Catch me if you can!

With Two Oceans just around the corner, I’ve woken up to the fact that sooner or later, I need to up my mileage. Weekends are fine. I’m currently running a Parkrun (5km) on Saturday and 10km on Saturday with Tamryn, with plans to up this distance to 15kms soon. But somehow, I’m just not getting to running during the weekdays.

My training program I printed off Runner’s World

My training program is stuck behind me in my office and haunts me daily! It’s not a difficult program either. Run 30 mins one day, do some hill training the next.

I have no excuse. I work from home, I don’t deal with traffic, my time is my own. It’s a combination of a lack of commitment and zero motivation. I talk myself out of it almost every single time. I thought to myself that if running with others on the weekends was the magic trick, maybe I should look for running groups in the week too?

I’d seen the Catch me if you can (CMIYC) running updates shared on various social media platforms and even more updates since my friend Tanya signed up as a CMIYC Leader in her neighborhood. I was still skeptical so I messaged her and asked what the deal was.

Knowing my pace (and all my insecurities), I felt I would be left behind and then run on my own. I might as well then run at home then, right? I also felt bad that I would be holding other runners up if they had to wait for me. Her answer: Just go! Go try it, and then decide.

So off I went. I was so nervous. But excited too. We weren’t a big group and when the leader, Naomi, said we’d all stick together, I blurted out that I was slow, very slow. But she didn’t seem to take much notice and off we went with me sprinting that first kilometer! After a while, I realized that I didn’t need to.

We ran. We walked. We stopped to take photos. Those that needed to run off ahead did so but also ran back to fetch the slower runners at the back. Naomi divided her run equally between the faster runners in front, as well as scooping up those of us at the back. Effortlessly too!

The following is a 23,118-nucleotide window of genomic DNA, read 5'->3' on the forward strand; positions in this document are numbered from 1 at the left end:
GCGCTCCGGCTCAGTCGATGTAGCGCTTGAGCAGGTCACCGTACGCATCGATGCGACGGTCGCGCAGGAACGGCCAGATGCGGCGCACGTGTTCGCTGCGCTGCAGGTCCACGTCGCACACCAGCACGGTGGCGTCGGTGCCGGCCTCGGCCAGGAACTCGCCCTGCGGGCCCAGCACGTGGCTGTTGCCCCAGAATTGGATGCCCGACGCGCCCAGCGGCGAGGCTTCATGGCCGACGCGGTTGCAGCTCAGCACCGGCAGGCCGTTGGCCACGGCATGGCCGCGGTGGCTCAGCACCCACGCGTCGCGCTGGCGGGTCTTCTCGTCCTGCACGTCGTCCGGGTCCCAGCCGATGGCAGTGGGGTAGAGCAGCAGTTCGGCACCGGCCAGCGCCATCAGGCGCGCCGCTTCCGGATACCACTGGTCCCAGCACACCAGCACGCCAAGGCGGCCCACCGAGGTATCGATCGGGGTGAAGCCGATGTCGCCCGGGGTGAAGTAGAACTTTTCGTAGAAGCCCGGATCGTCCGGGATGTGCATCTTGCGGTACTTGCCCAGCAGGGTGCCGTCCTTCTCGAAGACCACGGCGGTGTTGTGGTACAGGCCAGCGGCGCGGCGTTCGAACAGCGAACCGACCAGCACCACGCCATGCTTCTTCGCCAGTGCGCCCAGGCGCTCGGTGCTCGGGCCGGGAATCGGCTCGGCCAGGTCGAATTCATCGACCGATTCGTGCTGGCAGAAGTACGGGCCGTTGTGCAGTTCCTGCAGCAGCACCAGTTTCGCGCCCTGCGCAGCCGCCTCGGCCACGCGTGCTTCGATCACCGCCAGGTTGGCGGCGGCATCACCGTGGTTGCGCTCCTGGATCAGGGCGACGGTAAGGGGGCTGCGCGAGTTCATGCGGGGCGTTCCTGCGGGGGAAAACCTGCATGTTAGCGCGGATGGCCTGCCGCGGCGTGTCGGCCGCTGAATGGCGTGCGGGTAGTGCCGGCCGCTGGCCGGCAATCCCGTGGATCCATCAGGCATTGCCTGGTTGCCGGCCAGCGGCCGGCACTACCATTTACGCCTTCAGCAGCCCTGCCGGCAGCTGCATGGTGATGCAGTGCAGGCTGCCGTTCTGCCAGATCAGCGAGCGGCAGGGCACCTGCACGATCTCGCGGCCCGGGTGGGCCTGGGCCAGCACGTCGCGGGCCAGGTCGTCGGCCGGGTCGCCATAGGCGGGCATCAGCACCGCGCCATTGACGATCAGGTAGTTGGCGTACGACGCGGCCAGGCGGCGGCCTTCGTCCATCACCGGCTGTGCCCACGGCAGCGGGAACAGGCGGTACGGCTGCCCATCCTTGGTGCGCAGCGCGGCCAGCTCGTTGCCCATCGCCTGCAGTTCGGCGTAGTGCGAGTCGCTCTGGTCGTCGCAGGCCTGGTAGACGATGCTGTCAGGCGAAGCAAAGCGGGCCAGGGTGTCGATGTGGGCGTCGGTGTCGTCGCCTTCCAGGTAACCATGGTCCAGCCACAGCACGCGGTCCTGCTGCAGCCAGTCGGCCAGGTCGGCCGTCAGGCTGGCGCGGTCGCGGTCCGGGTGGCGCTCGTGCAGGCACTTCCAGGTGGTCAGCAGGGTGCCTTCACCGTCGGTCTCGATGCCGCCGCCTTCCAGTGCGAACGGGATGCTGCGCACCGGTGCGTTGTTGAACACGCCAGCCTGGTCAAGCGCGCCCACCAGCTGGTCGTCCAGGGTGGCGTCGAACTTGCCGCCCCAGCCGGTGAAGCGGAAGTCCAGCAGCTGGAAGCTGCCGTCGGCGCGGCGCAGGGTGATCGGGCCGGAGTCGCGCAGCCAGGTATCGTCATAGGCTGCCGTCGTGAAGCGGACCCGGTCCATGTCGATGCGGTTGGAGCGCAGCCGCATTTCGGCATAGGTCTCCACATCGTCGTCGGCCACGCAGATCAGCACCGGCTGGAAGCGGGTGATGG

Posing along the way

Obligatory running shoe pose

It was relaxed and fun and embodied everything CMIYC promises to be. Not once did I feel awkward or conscious of my pace. In fact, in between the running, the walking, the talking, the laughing and getting to know one another, (and all the stops for photographs of course), 5kms flew by so quickly. It’s also safer which is a huge plus.

Will I go again? For sure!

My Kaapsehoop race review

I remember putting my leave in at work for the Kaapsehoop road race at the beginning of the year, thinking that the race was months away. But as we’ve all seen, the end of the year has arrived in supersonic speed. Our road trip to run our 4th Kaapsehoop road race arrived sooner than we thought. I was undertrained.

The breathtaking Mbombela Stadium with its giraffes and zebra lines. Love it!

I downgraded to the 10km race which meant I could legitimately collect my race t-shirt at registration and keep busy while KK ran his marathon.

Being married to an engineer, most events are planned down to the last minute. We have a holiday packing spreadsheet and a pretty good idea of exactly how the weekend will pan out. But things didn’t always go according to plan.

It’s Nelspruit so you’d expect hot and humid weather. But it dropped to 13 degrees and I was lucky I had packed in a warm top. KK had only packed in shorts and slops.

Milkshakes are at another level nowadays! KK was not complaining.

We stopped for a light lunch at Halls Farm Stall knowing we’d be tucking into saucy pastas later on.

I found this gorgeous Pinocchio at the Farm Stall. I’ve renamed him Stoute Kabouter!

Our carbo-loading plans were dashed when we arrived at the Riverside Mall to discover that the Primi had closed down. KK started to panic. In his mind, an early supper of gnocchi or Alfredo would fill his belly nicely and he’d be ready to run. Now what?

We ended up at the Mugg ‘n Bean. Disappointed. A Milky Lane soft serve ice cream saved my day.

What makes the Kaapsehoop race unique is the 3am bus trips to the start of the race. Shivering in the foggy forest waiting for the gun to signal the start of the race, followed by 42/21kms of downhills. It all adds to the experience of the day.

My 10km race as we headed out for 5kms, to turn back for 5kms.

Done! Not as fast as I would have liked. But I enjoyed it.

My 10km race was the last few kilometers of the marathon route. It’s the ruthless and relentless finishing climb into the Mbombela Stadium. For most of the runners, it’s a painful walk.